Most reports of Saturday morning’s flight by SpaceX to the International Space Station note that the primary mission was successful, but that the company “failed” to stick the landing. For example, Andy Pasztor at the Wall Street Journal once again lived up to his reputation of a willing (and often unfair) basher of the company, and initially used the word “botched” to describe it in the lede graf. (“It now says “spoiled,” though the headline still says the company “stumbles,” but here is a version of the original from Marketwatch.) Though, to be fair, the rest of the piece seems well reported.
But to focus on what went wrong is to ignore the many other things that went astonishingly right, and just how close the company came this time to achieving their long-time goal of recovering the first stage of the Falcon rocket. As with the too-much-bewailed loss of its test vehicle in Texas this past summer (and the destruction of SpaceShipTwo this past Halloween), it is important to understand that this was a test flight and, as with any test flight, they were pushing the envelope to find out how the system worked in practice as opposed to theory. It was an experiment, and the only failed experiment is one in which nothing is learned.
In the ’40s, ’50s and ’60s, the NACA and, later, NASA had many flight-test programs to learn how to do new things, gradually expanding performance envelopes, often breaking airplanes (and killing pilots), but with the advent of the Shuttle and reliance (some would say over-reliance) on computer simulations, the agency has developed a tendency to instead spend months and years in analysis, without flying. The very first (delayed) flight of the Shuttle was not only all the way to orbit, but with a crew. The X-34B program in the ’90s was in fact canceled before it ever flew, even though the vehicle was complete, because NASA, in its risk aversion after the loss of a planetary probe, decided in retrospect that it shouldn’t be attempted without sufficient redundancy in key systems.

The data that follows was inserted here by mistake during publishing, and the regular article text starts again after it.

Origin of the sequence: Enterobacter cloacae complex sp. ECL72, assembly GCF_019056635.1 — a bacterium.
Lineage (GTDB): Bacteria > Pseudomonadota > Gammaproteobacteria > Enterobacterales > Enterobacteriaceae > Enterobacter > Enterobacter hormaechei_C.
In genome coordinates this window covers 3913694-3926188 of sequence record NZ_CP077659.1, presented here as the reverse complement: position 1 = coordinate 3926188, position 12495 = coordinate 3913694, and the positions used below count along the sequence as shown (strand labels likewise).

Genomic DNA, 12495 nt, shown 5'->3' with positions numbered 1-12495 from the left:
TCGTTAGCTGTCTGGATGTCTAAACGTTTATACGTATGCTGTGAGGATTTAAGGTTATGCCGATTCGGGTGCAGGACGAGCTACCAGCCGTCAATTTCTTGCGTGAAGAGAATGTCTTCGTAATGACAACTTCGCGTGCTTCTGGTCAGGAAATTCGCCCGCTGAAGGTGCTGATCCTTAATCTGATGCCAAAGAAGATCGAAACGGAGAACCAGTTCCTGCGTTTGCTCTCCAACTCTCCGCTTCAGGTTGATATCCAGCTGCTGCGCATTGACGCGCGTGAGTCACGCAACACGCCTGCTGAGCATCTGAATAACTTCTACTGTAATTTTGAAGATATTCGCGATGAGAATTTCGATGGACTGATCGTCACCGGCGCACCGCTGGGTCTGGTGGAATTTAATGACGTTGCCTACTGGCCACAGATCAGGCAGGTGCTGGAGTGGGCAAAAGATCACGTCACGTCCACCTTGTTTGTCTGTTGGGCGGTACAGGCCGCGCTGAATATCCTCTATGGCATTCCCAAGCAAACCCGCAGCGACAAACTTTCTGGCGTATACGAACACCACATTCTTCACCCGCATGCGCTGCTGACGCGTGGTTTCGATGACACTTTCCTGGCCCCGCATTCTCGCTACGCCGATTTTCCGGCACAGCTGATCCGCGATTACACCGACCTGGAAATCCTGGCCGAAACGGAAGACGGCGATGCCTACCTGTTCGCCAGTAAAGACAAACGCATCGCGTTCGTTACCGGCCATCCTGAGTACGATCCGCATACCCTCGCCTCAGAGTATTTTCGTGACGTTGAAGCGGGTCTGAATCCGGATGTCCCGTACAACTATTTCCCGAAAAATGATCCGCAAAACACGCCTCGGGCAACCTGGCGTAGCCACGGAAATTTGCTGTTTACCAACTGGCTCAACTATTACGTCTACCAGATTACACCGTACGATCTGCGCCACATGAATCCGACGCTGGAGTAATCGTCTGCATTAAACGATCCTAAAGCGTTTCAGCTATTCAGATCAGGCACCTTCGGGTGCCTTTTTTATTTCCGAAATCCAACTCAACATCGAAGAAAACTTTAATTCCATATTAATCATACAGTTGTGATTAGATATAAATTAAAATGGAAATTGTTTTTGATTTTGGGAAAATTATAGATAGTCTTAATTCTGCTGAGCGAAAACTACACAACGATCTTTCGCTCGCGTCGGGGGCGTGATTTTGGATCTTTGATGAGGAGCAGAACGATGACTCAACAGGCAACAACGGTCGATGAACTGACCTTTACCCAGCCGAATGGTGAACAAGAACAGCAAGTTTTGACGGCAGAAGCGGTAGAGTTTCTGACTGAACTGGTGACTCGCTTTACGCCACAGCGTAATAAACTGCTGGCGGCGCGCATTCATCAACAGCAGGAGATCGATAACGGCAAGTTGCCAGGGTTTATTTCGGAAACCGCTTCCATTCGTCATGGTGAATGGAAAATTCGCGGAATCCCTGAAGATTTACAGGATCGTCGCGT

But SpaceX has picked up where the government left off, building, flying, testing and learning, then rebuilding and reflying. Its first three Falcon 1 flights all failed to deliver their payloads, but with each failure, they learned a lesson that was applied to the next flight. On the fourth flight, they succeeded, as on the fifth. The larger Falcon 9, based on the lessons learned from the Falcon 1 program, has never had a primary-mission failure. Now, they’re flight testing again, with the first stage, but only after it has completed its crucial job of getting the second stage and payload on their way to orbit.
The company understands that the key to reducing launch costs is to minimize the degree to which hardware is thrown way. The first stage, with its nine engines, is reportedly about 70% of the total vehicle cost, and the easiest part to recover, in theory. They’ve been attempting it from the beginning, but it had always broken up on entry. With the realization they’d have to sacrifice some performance in order to save enough propellant to safely enter and land, they increased the size of the vehicle to allow it to carry more. Since then, they have been slowly approaching a successful recovery, first with soft landings in the water, which still destroyed the vehicles, and then, this past weekend, with the first attempt at a precision landing on a hard surface.